Brent Wadden

René


Paris, Turenne

For the safety of our visitors and staff, masks must be worn by all visitors upon entrance and hand sanitiser will be provided at the door and throughout the gallery.

Inquire about the exhibition:
inquiries@alminerech.com

The gallery is open from 11 am until 7 pm.

  • , Untitled, 2021
    Hand woven fibers, wool, cotton and acrylic on canvas
    269 x 284 cm
    106 x 112 in
  • , Untitled, 2021
    Hand woven fibers, wool, cotton and acrylic on canvas
    179 x 120 cm
    70 1/2 x 47 1/2 in
  • , Untitled, 2021
    Hand woven fibers, wool, cotton and acrylic on canvas
    225 x 158 cm
    88 1/2 x 62 1/2 in
  • , Untitled, 2021
    Hand woven fibers, wool, cotton and acrylic on canvas
    179 x 129 cm
    70 1/2 x 51 in
  • , Untitled, 2021
    Hand woven fibers, wool, cotton and acrylic on canvas
    222 x 162 cm
    87 1/2 x 64 in
  • , Untitled, 2021
    Hand woven fibers, wool, cotton and acrylic on canvas
    90 x 130 cm
    35 1/2 x 51 1/2 in
  • , Untitled, 2021
    Hand woven fibers, wool, cotton and acrylic on canvas
    187 x 162 cm
    73 1/2 x 64 in
  • , Untitled, 2021
    Hand woven fibers, wool, cotton and acrylic on canvas
    91 x 80 cm
    36 x 31 1/2 in
  • , Untitled, 2021
    Hand woven fibers, wool, cotton and acrylic on canvas
    185 x 128 cm
    73 x 50 1/2 in
  • , Untitled, 2021
    Hand woven fibers, wool, cotton and acrylic on canvas
    91 x 80 cm
    36 x 31 1/2 in
  • , Untitled, 2021
    Hand woven fibers, wool, cotton and acrylic on canvas
    124 x 87 cm
    49 x 34 1/2 in
  • , Untitled, 2021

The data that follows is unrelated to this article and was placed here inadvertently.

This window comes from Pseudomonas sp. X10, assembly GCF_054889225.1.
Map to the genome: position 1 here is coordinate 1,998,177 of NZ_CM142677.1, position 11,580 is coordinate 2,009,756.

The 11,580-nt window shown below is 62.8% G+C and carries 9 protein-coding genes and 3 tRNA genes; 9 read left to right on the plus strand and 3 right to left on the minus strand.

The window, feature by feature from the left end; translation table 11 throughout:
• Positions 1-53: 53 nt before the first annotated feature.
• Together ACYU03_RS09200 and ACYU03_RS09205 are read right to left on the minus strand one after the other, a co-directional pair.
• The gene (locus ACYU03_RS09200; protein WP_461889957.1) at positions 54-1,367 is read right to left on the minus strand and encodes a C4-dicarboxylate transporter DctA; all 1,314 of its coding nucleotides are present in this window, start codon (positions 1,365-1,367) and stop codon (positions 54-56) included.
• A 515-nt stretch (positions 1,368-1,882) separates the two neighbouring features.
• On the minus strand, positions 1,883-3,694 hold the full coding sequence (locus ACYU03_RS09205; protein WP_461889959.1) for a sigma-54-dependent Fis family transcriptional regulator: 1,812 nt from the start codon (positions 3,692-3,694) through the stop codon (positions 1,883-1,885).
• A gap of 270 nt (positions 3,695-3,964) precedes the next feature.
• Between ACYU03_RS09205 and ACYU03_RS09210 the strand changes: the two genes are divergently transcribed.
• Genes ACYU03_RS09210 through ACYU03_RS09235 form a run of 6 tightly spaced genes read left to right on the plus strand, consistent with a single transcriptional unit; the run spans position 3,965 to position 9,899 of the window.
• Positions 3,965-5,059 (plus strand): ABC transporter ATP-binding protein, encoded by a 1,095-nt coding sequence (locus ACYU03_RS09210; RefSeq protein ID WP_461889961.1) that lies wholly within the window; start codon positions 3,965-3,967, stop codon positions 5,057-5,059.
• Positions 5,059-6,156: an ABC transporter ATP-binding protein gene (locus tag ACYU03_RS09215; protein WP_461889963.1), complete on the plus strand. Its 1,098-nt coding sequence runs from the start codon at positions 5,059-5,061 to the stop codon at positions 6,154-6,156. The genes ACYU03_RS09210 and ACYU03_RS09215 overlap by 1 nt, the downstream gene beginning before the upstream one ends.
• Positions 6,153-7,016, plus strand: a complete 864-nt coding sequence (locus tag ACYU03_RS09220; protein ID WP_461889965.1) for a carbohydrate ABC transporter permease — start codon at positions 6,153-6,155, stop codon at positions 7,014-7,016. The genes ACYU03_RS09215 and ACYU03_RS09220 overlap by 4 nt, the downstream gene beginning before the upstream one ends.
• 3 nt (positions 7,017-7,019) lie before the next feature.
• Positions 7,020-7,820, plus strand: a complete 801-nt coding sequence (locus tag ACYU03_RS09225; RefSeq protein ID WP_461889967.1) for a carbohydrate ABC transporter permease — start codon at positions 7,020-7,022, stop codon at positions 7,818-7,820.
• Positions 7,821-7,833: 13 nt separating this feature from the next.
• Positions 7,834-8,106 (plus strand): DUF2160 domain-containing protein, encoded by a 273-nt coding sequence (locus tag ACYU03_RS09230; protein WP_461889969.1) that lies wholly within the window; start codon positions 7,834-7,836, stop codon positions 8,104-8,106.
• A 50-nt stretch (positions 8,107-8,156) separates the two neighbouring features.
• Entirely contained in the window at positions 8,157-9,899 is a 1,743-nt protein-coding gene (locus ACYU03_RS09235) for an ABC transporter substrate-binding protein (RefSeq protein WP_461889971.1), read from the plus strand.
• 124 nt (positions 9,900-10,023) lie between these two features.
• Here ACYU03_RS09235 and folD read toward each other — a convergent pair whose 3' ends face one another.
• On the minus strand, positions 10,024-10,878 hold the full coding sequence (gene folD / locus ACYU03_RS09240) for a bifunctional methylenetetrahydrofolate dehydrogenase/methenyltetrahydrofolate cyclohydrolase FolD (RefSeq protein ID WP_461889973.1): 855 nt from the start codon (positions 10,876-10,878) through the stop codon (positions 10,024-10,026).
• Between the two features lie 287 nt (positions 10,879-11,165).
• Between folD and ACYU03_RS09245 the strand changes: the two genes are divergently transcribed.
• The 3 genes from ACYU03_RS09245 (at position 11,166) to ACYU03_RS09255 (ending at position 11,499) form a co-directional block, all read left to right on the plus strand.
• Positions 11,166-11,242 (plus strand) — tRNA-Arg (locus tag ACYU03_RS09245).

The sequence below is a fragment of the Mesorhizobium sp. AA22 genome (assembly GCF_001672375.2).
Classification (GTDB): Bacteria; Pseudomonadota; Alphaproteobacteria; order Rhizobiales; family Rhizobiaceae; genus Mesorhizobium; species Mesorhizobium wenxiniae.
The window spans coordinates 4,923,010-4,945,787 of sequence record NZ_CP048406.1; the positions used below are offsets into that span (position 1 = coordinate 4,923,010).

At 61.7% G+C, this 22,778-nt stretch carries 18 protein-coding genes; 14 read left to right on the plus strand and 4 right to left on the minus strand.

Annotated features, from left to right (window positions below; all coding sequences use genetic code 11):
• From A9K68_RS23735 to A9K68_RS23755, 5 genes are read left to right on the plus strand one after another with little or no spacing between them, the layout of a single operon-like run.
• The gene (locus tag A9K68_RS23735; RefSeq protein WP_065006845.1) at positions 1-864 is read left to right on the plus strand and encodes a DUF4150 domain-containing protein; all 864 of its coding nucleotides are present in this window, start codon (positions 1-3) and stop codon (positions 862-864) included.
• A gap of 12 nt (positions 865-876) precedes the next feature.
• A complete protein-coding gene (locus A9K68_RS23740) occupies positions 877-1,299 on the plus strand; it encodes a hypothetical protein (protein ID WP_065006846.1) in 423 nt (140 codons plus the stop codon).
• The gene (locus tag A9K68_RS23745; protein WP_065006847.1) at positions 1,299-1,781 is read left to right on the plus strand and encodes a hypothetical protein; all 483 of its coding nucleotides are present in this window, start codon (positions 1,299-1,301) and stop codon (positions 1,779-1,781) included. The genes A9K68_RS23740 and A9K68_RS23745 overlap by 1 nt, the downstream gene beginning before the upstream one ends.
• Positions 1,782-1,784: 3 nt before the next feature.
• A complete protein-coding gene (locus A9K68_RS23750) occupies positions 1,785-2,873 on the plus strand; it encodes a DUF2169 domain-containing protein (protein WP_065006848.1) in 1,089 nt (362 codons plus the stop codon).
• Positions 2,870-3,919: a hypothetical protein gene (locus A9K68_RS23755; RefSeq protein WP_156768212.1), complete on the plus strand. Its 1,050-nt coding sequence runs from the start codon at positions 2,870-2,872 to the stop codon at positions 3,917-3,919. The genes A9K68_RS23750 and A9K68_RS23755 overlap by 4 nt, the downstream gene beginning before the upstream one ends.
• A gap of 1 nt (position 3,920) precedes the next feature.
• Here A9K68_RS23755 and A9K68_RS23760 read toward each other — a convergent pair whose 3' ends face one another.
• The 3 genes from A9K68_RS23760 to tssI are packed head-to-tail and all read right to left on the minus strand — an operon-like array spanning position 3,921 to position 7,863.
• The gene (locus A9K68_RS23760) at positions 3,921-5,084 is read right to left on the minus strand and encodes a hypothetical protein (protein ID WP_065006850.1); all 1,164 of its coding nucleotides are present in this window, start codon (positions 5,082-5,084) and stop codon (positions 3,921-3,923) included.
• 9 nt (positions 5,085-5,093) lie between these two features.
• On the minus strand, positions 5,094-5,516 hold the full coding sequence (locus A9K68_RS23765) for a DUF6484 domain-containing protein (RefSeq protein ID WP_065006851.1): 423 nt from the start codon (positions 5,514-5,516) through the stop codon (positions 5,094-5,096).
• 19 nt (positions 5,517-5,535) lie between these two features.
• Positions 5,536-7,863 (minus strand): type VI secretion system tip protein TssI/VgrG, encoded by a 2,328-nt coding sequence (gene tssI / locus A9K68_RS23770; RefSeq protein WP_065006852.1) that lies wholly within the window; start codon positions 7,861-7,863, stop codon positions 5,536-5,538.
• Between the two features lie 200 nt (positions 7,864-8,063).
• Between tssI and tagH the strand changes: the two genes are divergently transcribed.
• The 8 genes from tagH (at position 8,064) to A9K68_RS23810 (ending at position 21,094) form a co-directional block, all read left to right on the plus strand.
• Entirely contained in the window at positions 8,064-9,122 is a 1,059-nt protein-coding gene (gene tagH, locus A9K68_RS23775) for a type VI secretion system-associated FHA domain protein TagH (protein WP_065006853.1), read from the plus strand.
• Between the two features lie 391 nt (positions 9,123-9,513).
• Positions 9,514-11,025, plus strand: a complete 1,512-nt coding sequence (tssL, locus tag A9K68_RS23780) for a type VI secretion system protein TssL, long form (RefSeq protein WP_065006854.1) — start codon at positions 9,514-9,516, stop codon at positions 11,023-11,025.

Hand woven fibers, wool, cotton and acrylic on canvas
    80 x 89 cm
    31 1/2 x 35 1/2 in

Press release

From January 8 to March 5, 2022, Almine Rech Paris is happy to present Brent Wadden’s fourth exhibition at the gallery. The artist will show a dozen pieces produced in late 2021.  

In its apparent simplicity and elegance, Brent Wadden’s work embraces its decorative purpose. This absence of preconceived ideas is closely linked to the artist’s background and his points of reference.
When asked about the foundations of his work, Wadden mentions growing up and studying in Nova Scotia, where folk art is an integral part of the social fabric and plays an important role in local museums.
His early absorption of folk art and his exposure to crafts explain his interest in local traditions. Wadden lists as influences the quilts of Gee’s Bend, Alabama (which fascinated him early on), Japanese boro, and Moroccan Boucherouite rugs. Although their origins are different, these pieces — whether they are quilts, weavings, pieces of fabric, clothing, or rugs — have in common an evident freedom in their design, a modest relationship to materials, and a connection to skill (often self-taught). These creations involve slow manual work, which is far removed from our contemporary relationship to time. Their characteristics apply perfectly to Brent Wadden’s own work.

— Françoise-Claire Prodhon, art historian and art critic


Selected press